1911 Encyclopædia Britannica/Hadley, Arthur Twining
|←Hadleigh||1911 Encyclopædia Britannica, Volume 12
Hadley, Arthur Twining
|See also Arthur Twining Hadley on Wikipedia; Hadley, Arthur Twining from the 1922 Encyclopædia Britannica; and our 1911 Encyclopædia Britannica disclaimer.|
HADLEY, ARTHUR TWINING (1856– ), American political economist and educationist, president of Yale University, was born in New Haven, Connecticut, on the 23rd of April 1856. He was the son of James Hadley, the philologist, from whom, as from his mother — whose brother, Alexander Catlin Twining (1801–1884), was an astronomer and authority on constitutional law — he inherited unusual mathematical ability. He graduated at Yale in 1876 as valedictorian, having taken prizes in English, classics and astronomy; studied political science at Yale (1876–1877) and at Berlin (1878–1879); was a tutor at Yale in 1879–1883, instructor in political science in 1883–1886, professor of political science in 1886–1891, professor of political economy in 1891–1899, and dean of the Graduate School in 1892–1895; and in 1899 became president of Yale University — the first layman to hold that office. He was commissioner of the Connecticut bureau of labour statistics in 1885–1887. As an economist he first became widely known through his investigation of the railway question and his study of railway rates, which antedated the popular excitement as to rebates. His Railroad Transportation, its History and Laws (1885) became a standard work, and appeared in Russian (1886) and French (1887); he testified as an expert on transportation before the Senate committee which drew up the Interstate Commerce Law; and wrote on railways and transportation for the Ninth and Tenth Editions (of which he was one of the editors) of the Encyclopaedia Britannica, for Lalor's Cyclopaedia of Political Science, Political Economy, and Political History of the United States (3 vols., 1881–1884), for The American Railway (1888), and for The Railroad Gazette in 1884–1891, and for other periodicals. His idea of the broad scope of economic science, especially of the place of ethics in relation to political economy and business, is expressed in his writings and public addresses. In 1907-1908 he was Theodore Roosevelt professor of American History and Institutions in the university of Berlin.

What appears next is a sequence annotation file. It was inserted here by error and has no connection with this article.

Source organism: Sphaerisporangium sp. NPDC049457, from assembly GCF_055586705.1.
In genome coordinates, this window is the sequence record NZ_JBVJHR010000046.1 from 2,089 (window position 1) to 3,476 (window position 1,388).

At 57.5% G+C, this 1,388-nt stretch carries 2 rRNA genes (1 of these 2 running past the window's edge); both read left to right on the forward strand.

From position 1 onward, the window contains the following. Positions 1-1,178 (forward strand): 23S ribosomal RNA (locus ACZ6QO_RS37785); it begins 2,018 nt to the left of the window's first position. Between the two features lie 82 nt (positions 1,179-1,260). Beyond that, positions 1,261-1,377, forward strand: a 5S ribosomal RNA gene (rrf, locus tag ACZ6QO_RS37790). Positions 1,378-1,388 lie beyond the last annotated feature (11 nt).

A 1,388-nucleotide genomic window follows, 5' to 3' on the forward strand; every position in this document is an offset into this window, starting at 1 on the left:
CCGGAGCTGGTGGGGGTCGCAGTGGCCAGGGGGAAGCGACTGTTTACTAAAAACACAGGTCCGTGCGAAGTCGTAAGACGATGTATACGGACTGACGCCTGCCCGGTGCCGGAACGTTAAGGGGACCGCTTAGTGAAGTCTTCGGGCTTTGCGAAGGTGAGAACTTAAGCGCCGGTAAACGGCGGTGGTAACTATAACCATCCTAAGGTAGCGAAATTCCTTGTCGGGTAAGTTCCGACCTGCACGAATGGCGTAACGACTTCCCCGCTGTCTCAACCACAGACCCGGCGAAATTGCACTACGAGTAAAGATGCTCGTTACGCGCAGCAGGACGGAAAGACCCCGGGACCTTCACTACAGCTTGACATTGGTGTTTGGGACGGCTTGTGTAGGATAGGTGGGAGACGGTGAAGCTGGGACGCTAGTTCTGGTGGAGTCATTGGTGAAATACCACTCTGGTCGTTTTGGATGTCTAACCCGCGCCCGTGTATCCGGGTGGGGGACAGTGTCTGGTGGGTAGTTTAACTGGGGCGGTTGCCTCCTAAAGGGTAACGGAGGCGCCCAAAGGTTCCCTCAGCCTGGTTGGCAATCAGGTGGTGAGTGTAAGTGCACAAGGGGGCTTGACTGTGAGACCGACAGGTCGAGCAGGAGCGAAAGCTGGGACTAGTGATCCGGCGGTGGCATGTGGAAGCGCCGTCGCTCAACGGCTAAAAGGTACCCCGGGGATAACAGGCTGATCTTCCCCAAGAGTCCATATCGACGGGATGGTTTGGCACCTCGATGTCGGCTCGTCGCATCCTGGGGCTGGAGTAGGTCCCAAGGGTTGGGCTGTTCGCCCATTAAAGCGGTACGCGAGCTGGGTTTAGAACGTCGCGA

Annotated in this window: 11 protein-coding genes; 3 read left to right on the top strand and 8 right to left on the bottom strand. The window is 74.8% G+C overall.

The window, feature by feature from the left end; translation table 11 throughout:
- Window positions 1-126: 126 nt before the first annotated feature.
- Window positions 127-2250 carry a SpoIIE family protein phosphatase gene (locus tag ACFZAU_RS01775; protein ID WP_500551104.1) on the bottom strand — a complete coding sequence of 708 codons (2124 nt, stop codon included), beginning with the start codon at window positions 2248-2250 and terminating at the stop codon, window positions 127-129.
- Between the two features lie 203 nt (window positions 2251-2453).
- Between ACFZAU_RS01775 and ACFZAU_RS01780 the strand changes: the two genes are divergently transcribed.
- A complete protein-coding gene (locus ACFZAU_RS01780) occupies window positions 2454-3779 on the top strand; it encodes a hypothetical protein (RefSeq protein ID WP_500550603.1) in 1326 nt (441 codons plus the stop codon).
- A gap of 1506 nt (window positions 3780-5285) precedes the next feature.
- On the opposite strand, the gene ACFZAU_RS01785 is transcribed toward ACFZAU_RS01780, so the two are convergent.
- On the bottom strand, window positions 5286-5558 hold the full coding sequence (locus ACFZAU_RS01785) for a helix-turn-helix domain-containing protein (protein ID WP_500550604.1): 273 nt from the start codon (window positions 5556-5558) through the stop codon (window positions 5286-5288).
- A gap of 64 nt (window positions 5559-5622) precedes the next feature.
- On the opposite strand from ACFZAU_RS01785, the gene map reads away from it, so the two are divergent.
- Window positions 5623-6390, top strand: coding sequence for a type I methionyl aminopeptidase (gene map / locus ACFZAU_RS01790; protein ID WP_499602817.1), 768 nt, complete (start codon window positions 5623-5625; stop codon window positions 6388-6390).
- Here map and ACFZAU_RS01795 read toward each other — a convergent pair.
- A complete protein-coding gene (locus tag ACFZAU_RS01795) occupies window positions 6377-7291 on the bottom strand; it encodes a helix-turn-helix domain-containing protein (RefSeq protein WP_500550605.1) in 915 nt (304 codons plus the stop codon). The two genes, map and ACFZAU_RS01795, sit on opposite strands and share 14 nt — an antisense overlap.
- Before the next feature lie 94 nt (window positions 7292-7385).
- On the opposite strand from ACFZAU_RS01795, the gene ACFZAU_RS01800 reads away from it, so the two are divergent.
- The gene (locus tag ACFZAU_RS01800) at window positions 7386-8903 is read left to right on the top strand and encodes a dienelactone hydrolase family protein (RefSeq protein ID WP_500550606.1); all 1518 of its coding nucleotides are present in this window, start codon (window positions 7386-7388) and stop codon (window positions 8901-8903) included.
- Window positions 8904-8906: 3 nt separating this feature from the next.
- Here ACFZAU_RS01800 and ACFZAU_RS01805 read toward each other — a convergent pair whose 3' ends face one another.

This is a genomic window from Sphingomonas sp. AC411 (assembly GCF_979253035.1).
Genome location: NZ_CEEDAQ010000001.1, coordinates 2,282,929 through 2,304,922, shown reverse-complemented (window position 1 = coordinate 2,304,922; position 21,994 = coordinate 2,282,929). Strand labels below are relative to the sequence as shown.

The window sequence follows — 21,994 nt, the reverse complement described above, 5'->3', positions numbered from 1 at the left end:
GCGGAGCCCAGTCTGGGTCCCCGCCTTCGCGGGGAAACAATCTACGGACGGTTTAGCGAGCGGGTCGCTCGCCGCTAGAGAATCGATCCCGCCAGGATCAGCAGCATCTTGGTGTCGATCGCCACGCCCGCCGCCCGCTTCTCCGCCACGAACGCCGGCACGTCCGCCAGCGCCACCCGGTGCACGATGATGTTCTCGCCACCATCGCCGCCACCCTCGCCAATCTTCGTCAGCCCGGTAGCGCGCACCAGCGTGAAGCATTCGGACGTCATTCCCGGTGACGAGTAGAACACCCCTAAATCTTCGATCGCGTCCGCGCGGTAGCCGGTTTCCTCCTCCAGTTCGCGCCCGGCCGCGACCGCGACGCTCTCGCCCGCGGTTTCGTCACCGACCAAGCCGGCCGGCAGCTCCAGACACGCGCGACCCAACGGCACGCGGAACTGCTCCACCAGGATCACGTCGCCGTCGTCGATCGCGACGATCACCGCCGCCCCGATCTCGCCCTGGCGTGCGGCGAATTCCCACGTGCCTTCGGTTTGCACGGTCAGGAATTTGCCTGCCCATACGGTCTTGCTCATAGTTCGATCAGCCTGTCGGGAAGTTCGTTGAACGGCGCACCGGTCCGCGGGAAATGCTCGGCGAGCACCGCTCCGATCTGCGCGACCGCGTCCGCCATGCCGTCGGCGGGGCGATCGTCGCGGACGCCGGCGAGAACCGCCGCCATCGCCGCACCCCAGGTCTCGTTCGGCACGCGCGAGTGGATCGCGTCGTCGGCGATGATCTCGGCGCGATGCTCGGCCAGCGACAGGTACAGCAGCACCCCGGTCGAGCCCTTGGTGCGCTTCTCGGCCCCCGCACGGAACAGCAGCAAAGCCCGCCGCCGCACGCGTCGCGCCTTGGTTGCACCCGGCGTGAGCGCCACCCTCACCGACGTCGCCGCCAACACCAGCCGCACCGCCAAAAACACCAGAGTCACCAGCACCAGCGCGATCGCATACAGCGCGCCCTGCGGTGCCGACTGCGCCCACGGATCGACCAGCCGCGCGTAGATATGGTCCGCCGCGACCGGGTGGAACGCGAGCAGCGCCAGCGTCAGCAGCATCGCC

Among his other publications are: Economics: an Account of the Relations between Private Property and Public Welfare (1896); The Education of the American Citizen (1901); The Relations between Freedom and Responsibility in the Evolution of Democratic Government (1903, in Yale Lectures on the Responsibilities of Citizenship); Baccalaureate Addresses (1907); and Standards of Public Morality (1907), being the Kennedy Lectures for 1906.